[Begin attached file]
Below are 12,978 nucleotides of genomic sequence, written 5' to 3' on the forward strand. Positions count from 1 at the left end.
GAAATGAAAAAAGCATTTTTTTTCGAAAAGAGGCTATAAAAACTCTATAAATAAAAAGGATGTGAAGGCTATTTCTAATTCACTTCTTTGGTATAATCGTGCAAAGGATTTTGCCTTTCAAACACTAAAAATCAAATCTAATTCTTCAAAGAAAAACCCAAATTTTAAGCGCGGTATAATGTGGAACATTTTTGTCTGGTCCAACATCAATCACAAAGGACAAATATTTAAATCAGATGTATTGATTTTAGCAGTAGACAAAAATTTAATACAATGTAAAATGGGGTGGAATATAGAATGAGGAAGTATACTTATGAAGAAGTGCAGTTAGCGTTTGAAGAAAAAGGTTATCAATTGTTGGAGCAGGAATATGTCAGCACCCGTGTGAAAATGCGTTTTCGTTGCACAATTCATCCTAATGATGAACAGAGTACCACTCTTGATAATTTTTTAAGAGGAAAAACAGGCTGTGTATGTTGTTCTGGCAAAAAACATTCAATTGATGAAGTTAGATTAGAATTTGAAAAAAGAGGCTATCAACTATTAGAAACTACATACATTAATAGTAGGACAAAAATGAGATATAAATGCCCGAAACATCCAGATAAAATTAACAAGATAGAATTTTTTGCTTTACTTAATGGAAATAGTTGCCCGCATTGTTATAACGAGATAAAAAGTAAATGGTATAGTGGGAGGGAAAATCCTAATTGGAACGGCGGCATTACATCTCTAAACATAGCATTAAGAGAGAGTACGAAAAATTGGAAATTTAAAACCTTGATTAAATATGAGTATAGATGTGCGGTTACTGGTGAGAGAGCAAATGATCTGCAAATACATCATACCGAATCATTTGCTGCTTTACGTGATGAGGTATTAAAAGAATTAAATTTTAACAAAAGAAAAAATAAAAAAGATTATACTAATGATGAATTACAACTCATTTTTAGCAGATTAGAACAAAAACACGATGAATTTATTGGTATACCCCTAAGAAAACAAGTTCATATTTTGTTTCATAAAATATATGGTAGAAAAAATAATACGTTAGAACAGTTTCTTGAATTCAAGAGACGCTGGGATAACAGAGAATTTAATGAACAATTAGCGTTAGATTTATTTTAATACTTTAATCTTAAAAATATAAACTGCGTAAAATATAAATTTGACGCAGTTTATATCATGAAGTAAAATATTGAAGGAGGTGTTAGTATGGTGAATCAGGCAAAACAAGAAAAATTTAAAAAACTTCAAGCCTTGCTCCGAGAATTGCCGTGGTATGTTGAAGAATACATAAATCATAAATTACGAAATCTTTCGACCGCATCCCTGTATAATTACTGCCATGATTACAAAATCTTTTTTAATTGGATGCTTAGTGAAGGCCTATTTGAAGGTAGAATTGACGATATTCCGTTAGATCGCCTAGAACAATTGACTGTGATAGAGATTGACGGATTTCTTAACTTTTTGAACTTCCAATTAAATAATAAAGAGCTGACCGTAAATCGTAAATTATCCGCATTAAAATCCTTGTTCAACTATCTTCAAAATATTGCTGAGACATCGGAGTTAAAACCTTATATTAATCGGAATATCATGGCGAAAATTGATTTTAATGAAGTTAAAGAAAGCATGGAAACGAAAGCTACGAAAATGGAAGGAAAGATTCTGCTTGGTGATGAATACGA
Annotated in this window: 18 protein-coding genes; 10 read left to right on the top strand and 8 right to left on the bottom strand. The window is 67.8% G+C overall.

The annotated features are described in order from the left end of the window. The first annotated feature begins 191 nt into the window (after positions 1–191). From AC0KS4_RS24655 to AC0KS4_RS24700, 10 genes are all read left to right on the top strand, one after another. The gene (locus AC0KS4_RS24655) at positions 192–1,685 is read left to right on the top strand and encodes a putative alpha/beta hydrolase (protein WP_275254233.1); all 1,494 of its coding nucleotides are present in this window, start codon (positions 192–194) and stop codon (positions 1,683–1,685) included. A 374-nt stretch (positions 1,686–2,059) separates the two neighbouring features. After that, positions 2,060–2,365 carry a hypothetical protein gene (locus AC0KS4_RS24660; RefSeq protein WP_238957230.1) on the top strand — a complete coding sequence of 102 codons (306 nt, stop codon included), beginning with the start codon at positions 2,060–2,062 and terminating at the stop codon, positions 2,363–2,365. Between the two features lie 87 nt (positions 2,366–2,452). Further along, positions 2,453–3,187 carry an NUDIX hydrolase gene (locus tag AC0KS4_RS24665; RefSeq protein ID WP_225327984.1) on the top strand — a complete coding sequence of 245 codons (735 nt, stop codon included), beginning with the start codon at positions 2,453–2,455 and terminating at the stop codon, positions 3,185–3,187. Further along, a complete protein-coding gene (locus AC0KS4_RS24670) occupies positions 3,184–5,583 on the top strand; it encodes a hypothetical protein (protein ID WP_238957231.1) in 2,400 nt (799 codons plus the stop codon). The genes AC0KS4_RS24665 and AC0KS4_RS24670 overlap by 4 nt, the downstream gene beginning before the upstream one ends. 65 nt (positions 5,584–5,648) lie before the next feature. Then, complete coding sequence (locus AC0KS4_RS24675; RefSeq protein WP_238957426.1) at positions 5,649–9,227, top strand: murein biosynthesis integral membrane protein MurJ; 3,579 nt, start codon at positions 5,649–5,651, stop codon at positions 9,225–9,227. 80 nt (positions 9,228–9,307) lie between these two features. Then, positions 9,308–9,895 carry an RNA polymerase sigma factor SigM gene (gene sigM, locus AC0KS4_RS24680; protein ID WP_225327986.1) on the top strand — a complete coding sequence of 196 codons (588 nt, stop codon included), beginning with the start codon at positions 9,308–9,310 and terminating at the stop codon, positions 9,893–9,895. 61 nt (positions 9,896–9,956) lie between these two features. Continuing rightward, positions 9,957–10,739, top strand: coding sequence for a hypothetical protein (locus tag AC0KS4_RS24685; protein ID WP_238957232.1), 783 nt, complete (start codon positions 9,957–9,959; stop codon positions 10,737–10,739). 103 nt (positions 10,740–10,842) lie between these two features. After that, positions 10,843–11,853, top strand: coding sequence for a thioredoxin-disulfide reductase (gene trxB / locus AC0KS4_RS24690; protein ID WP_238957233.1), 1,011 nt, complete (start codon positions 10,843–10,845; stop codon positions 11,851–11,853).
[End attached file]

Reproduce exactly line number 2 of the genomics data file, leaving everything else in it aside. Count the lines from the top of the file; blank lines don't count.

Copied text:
GAAATGAAAAAAGCATTTTTTTTCGAAAAGAGGCTATAAAAACTCTATAAATAAAAAGGATGTGAAGGCTATTTCTAATTCACTTCTTTGGTATAATCGTGCAAAGGATTTTGCCTTTCAAACACTAAAAATCAAATCTAATTCTTCAAAGAAAAACCCAAATTTTAAGCGCGGTATAATGTGGAACATTTTTGTCTGGTCCAACATCAATCACAAAGGACAAATATTTAAATCAGATGTATTGATTTTAGCAGTAGACAAAAATTTAATACAATGTAAAATGGGGTGGAATATAGAATGAGGAAGTATACTTATGAAGAAGTGCAGTTAGCGTTTGAAGAAAAAGGTTATCAATTGTTGGAGCAGGAATATGTCAGCACCCGTGTGAAAATGCGTTTTCGTTGCACAATTCATCCTAATGATGAACAGAGTACCACTCTTGATAATTTTTTAAGAGGAAAAACAGGCTGTGTATGTTGTTCTGGCAAAAAACATTCAATTGATGAAGTTAGATTAGAATTTGAAAAAAGAGGCTATCAACTATTAGAAACTACATACATTAATAGTAGGACAAAAATGAGATATAAATGCCCGAAACATCCAGATAAAATTAACAAGATAGAATTTTTTGCTTTACTTAATGGAAATAGTTGCCCGCATTGTTATAACGAGATAAAAAGTAAATGGTATAGTGGGAGGGAAAATCCTAATTGGAACGGCGGCATTACATCTCTAAACATAGCATTAAGAGAGAGTACGAAAAATTGGAAATTTAAAACCTTGATTAAATATGAGTATAGATGTGCGGTTACTGGTGAGAGAGCAAATGATCTGCAAATACATCATACCGAATCATTTGCTGCTTTACGTGATGAGGTATTAAAAGAATTAAATTTTAACAAAAGAAAAAATAAAAAAGATTATACTAATGATGAATTACAACTCATTTTTAGCAGATTAGAACAAAAACACGATGAATTTATTGGTATACCCCTAAGAAAACAAGTTCATATTTTGTTTCATAAAATATATGGTAGAAAAAATAATACGTTAGAACAGTTTCTTGAATTCAAGAGACGCTGGGATAACAGAGAATTTAATGAACAATTAGCGTTAGATTTATTTTAATACTTTAATCTTAAAAATATAAACTGCGTAAAATATAAATTTGACGCAGTTTATATCATGAAGTAAAATATTGAAGGAGGTGTTAGTATGGTGAATCAGGCAAAACAAGAAAAATTTAAAAAACTTCAAGCCTTGCTCCGAGAATTGCCGTGGTATGTTGAAGAATACATAAATCATAAATTACGAAATCTTTCGACCGCATCCCTGTATAATTACTGCCATGATTACAAAATCTTTTTTAATTGGATGCTTAGTGAAGGCCTATTTGAAGGTAGAATTGACGATATTCCGTTAGATCGCCTAGAACAATTGACTGTGATAGAGATTGACGGATTTCTTAACTTTTTGAACTTCCAATTAAATAATAAAGAGCTGACCGTAAATCGTAAATTATCCGCATTAAAATCCTTGTTCAACTATCTTCAAAATATTGCTGAGACATCGGAGTTAAAACCTTATATTAATCGGAATATCATGGCGAAAATTGATTTTAATGAAGTTAAAGAAAGCATGGAAACGAAAGCTACGAAAATGGAAGGAAAGATTCTGCTTGGTGATGAATACGA